You released your memoir, Still Dreaming, in October. Why now?

I thought it was a good moment—just the right time. Immigration reform’s time had come.

How does leading the nation on immigration reform mesh with serving constituents?

[My constituents] are extremely concerned about immigration. They’re not just from Mexico; they’re from Poland and Ireland and Ukraine. [We’ve filled out] 50,000 applications for U.S. citizenship, thousands of applications for family unification, thousands for deferred action [on deportation].

With so many issues in front of Congress—Syria, the debt ceiling—will immigration come up this fall?

I think so. I’m very optimistic.

Why, when Congress is still arguing over the president’s health care plan?

On [the Affordable Care Act] there is no bridge between Republicans and Democrats. Same with the debt ceiling. Immigration reform is the only issue that generates bipartisanship. I just met with [House Judiciary Committee Chairman] Bob Goodlatte, a Republican from Virginia. The most important comment he made to me was, “Immigration is not dead. It’s alive. I want to get it done.”

That doesn’t mean we have the same definition of immigration reform, but it does mean that we have the same hopes for passage. [Gutiérrez advocates for a pathway to citizenship for immigrants who are here illegally as well as ceasing the deportation of those with American children.]

You write in the book that the White House asked you to “stand firm” against an immigration bill from Republican senator Marco Rubio.

The White House sent its top policy adviser, Cecilia Muñoz, to meet with the Congressional Hispanic Caucus and ask us not to support the Rubio proposal. She argued that the problem is it didn’t have a pathway to citizenship [for those living in the country illegally]. Our response was: [We’re] going to support Rubio because his proposal stops deportation [of those immigrants]. The president won’t use his executive authority to stop it. I’ll support Rubio until [the president] stops the deportations.

You’ve been pestering the president to pursue immigration reform for years, including protesting outside the White House in 2011. Did Rahm Emanuel ever call you telling you to lay off?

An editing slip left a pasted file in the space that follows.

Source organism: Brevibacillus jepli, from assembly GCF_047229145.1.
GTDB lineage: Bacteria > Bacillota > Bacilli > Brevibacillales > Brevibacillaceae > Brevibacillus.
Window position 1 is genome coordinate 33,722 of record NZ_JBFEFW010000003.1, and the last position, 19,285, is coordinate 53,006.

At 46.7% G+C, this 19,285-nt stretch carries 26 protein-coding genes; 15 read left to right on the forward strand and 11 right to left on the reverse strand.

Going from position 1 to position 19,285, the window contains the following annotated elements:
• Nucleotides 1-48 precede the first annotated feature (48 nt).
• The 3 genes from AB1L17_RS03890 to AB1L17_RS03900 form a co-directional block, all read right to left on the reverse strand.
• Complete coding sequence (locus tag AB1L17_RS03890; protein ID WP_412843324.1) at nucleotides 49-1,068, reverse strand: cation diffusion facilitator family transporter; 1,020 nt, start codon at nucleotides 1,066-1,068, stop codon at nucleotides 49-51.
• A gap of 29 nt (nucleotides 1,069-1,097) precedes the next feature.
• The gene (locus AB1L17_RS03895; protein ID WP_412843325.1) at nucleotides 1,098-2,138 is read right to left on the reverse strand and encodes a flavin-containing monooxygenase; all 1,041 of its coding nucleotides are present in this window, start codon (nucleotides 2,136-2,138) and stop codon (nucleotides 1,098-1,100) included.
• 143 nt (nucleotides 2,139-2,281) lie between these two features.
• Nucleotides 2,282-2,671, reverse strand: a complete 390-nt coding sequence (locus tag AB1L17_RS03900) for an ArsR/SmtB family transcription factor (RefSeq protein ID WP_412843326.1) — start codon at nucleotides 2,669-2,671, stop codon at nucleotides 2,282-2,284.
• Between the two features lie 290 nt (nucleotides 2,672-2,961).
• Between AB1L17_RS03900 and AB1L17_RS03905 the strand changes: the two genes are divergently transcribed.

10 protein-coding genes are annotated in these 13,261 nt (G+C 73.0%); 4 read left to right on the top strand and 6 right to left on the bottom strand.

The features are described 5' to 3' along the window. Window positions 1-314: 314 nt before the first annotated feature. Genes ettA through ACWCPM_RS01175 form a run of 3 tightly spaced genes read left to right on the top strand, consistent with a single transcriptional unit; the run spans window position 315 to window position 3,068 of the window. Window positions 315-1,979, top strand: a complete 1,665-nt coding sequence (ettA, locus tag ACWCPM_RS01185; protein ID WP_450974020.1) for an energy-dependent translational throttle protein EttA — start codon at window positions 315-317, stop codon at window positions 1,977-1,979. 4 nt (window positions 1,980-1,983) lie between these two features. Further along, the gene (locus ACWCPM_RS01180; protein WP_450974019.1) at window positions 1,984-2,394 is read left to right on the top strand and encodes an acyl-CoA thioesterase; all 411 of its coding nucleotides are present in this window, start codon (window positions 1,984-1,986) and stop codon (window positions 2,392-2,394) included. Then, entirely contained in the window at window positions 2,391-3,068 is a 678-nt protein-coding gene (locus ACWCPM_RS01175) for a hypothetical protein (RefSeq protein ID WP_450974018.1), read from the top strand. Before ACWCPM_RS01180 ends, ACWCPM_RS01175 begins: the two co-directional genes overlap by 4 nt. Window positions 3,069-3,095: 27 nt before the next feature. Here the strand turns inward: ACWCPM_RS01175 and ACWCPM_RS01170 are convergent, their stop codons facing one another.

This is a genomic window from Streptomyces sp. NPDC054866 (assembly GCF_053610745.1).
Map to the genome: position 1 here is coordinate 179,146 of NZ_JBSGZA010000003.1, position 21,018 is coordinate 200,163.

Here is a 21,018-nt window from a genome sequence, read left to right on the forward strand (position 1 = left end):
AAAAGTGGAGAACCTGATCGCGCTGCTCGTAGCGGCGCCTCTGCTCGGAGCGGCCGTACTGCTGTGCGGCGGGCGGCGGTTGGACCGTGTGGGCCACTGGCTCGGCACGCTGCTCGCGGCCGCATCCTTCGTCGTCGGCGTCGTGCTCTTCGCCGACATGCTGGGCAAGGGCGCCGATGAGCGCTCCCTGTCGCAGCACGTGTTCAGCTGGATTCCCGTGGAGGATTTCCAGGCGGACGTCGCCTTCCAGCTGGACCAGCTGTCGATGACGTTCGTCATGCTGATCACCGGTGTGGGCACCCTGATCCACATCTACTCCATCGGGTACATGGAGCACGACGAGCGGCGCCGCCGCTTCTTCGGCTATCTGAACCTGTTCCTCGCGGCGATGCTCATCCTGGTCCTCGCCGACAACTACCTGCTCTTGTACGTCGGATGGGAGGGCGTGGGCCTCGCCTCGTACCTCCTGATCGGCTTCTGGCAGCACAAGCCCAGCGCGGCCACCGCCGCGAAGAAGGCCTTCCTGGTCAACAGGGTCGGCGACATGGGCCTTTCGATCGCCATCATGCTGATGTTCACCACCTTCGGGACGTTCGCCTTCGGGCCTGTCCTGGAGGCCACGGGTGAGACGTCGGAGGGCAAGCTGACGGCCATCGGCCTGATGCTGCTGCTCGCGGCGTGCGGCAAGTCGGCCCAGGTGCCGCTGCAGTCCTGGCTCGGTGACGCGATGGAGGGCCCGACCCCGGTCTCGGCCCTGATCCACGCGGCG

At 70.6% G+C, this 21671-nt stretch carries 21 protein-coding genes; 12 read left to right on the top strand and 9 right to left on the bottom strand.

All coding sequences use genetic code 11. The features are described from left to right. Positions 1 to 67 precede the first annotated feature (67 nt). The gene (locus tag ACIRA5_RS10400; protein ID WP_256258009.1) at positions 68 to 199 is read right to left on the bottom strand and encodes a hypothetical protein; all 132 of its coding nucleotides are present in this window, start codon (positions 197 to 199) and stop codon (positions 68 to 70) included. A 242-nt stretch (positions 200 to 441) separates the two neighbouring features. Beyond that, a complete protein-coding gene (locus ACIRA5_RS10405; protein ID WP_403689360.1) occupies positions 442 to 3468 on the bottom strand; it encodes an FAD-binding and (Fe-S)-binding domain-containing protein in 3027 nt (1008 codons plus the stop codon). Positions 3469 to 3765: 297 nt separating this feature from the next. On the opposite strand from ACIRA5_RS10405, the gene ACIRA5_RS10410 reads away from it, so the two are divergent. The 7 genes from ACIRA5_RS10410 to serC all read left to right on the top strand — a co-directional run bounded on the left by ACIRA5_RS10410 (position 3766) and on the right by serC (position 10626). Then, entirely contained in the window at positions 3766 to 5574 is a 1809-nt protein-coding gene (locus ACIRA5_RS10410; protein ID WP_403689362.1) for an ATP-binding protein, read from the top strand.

The only time I remember really interacting with Rahm was when we met with the president [in the White House’s State Dining Room in June 2009]. As we left the meeting, I said, “Mr. President, who do I follow up with?” He turned around and said, “Rahm Emanuel.” If you tell me the chief of staff is in charge, I know nobody is in charge.

So you never had any Rahm encounters in, say, the gym showers, as other congressmen did?

No. I once did him a favor. He knew that I kept extra shirts down in the House gym. When he went to get sworn in the first time [for Congress], he messed up his shirt. He said, “Hey, Luis, I know you got shirts here, bro.” In his picture when he got sworn in, he was wearing my shirt.


On the Death of Harold Washington

In 1987, when Gutiérrez was a Chicago alderman, Mayor Washington was a beloved mentor. Here’s what happened on November 25 of that year, according to an excerpt from Gutiérrez’s new memoir.

‘Still Dreaming: My Journey from the Barrio to Capitol Hill’ by Luis Gutiérrez

It was right before Thanksgiving, and I was taking some time away from City Hall. Nothing much was happening. The city was quiet. [My wife] Soraida and I were at home together, cleaning the house and getting ready for the holidays. We were hosting our family for Thanksgiving. We were making plans when the phone rang. I answered it.

“Luis, it’s Alderman Dick Mell. Now, don’t get angry, and don’t get excited. We have an important decision to make. Listen—he’s dead. One of my guys was the paramedic. On TV they are going to say he still has a chance, but I’m telling you, he’s dead.”

I didn’t know what he was talking about.

“Who’s dead?”

“Your mayor. He’s dead. Now, we have to decide some things, and I’d like your help. I want to be mayor of the city of Chicago. I’m going to get the votes. I’d like you to keep your options open. Don’t make any hasty decisions.”

[When I went to my office at City Hall, I realized that] I had chosen the wrong place to go find fellow mourners. Many of my colleagues were following Dick Mell’s lead, talking and plotting. The City Council would choose the next mayor, and the campaign was already underway.

Excerpted from Still Dreaming: My Journey from the Barrio to Capitol Hill by Luis GutiÉrrez with Doug Scofield. Copyright © 2013 by Luis GutiÉrrez and Doug Scofield. With permission of the publisher, W. W. Norton & Company.